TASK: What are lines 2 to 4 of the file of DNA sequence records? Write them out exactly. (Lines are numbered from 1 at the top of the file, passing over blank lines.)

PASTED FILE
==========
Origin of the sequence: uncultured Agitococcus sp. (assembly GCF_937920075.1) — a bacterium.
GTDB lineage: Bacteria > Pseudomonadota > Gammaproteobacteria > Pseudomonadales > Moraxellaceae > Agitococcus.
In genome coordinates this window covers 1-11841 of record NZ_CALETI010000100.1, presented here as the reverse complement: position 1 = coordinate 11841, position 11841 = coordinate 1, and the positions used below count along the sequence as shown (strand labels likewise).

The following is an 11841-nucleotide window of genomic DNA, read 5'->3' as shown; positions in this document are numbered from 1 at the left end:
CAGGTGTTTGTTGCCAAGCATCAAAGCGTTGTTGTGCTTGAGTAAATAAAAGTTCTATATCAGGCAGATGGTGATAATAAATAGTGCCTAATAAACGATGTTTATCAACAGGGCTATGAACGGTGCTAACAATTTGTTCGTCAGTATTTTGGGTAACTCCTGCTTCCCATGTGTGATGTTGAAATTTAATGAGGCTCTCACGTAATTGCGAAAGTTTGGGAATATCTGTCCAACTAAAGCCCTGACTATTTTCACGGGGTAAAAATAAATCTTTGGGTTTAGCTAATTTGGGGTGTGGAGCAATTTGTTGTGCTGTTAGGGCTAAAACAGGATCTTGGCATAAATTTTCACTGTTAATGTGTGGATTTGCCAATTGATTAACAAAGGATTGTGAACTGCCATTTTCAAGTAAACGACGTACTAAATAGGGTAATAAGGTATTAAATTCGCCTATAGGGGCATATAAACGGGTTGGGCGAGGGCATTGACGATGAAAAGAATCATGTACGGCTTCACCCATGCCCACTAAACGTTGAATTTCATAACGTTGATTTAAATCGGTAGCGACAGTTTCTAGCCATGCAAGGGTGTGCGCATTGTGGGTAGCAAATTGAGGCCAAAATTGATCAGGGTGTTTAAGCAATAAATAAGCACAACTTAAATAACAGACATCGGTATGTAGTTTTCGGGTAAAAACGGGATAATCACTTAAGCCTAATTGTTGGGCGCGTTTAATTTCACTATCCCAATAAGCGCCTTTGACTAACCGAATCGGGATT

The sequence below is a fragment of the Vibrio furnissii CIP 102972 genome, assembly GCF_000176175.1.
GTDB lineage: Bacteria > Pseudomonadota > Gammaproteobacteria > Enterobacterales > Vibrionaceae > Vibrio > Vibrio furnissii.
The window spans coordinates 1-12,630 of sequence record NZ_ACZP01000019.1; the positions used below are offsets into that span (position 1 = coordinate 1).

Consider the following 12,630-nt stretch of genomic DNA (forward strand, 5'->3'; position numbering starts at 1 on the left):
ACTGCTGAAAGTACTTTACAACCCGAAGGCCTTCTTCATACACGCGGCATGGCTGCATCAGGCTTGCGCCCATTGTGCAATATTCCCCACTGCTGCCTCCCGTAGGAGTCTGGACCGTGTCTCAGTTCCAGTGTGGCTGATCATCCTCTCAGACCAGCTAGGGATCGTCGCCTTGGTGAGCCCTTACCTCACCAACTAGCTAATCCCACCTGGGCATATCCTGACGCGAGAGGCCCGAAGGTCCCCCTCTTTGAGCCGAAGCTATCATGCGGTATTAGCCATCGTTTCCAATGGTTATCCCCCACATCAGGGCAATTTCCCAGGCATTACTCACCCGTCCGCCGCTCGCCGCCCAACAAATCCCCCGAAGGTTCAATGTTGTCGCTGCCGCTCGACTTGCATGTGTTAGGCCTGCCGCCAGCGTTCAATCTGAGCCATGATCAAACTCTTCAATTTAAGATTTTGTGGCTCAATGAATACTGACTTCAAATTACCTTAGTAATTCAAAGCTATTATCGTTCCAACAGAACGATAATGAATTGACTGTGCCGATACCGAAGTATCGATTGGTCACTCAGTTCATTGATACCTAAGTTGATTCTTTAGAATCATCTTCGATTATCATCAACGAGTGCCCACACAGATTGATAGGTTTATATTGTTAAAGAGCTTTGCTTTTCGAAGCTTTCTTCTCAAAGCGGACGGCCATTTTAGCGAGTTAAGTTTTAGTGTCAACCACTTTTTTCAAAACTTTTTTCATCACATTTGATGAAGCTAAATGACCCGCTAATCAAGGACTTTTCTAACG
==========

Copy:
GTDB lineage: Bacteria > Pseudomonadota > Gammaproteobacteria > Pseudomonadales > Moraxellaceae > Agitococcus.
In genome coordinates this window covers 1-11841 of record NZ_CALETI010000100.1, presented here as the reverse complement: position 1 = coordinate 11841, position 11841 = coordinate 1, and the positions used below count along the sequence as shown (strand labels likewise).

The following is an 11841-nucleotide window of genomic DNA, read 5'->3' as shown; positions in this document are numbered from 1 at the left end: